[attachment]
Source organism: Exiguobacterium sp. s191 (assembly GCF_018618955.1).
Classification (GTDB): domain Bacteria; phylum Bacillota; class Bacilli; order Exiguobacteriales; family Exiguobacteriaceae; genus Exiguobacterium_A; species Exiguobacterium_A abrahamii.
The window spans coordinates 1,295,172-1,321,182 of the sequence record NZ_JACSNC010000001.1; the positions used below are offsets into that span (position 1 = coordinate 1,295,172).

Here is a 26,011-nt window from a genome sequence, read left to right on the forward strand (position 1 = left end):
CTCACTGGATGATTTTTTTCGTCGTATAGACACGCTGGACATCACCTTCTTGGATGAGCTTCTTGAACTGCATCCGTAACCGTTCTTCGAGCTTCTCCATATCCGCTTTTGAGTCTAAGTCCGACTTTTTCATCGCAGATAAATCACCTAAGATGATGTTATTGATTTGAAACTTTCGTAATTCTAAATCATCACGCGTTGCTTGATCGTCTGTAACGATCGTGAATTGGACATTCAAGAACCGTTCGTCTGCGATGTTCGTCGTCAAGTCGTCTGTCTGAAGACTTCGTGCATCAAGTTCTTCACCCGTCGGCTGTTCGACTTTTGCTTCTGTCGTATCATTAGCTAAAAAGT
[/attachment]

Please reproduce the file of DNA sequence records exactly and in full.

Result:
Source organism: Exiguobacterium sp. s191 (assembly GCF_018618955.1).
Classification (GTDB): domain Bacteria; phylum Bacillota; class Bacilli; order Exiguobacteriales; family Exiguobacteriaceae; genus Exiguobacterium_A; species Exiguobacterium_A abrahamii.
The window spans coordinates 1,295,172-1,321,182 of the sequence record NZ_JACSNC010000001.1; the positions used below are offsets into that span (position 1 = coordinate 1,295,172).

Here is a 26,011-nt window from a genome sequence, read left to right on the forward strand (position 1 = left end):
CTCACTGGATGATTTTTTTCGTCGTATAGACACGCTGGACATCACCTTCTTGGATGAGCTTCTTGAACTGCATCCGTAACCGTTCTTCGAGCTTCTCCATATCCGCTTTTGAGTCTAAGTCCGACTTTTTCATCGCAGATAAATCACCTAAGATGATGTTATTGATTTGAAACTTTCGTAATTCTAAATCATCACGCGTTGCTTGATCGTCTGTAACGATCGTGAATTGGACATTCAAGAACCGTTCGTCTGCGATGTTCGTCGTCAAGTCGTCTGTCTGAAGACTTCGTGCATCAAGTTCTTCACCCGTCGGCTGTTCGACTTTTGCTTCTGTCGTATCATTAGCTAAAAAGT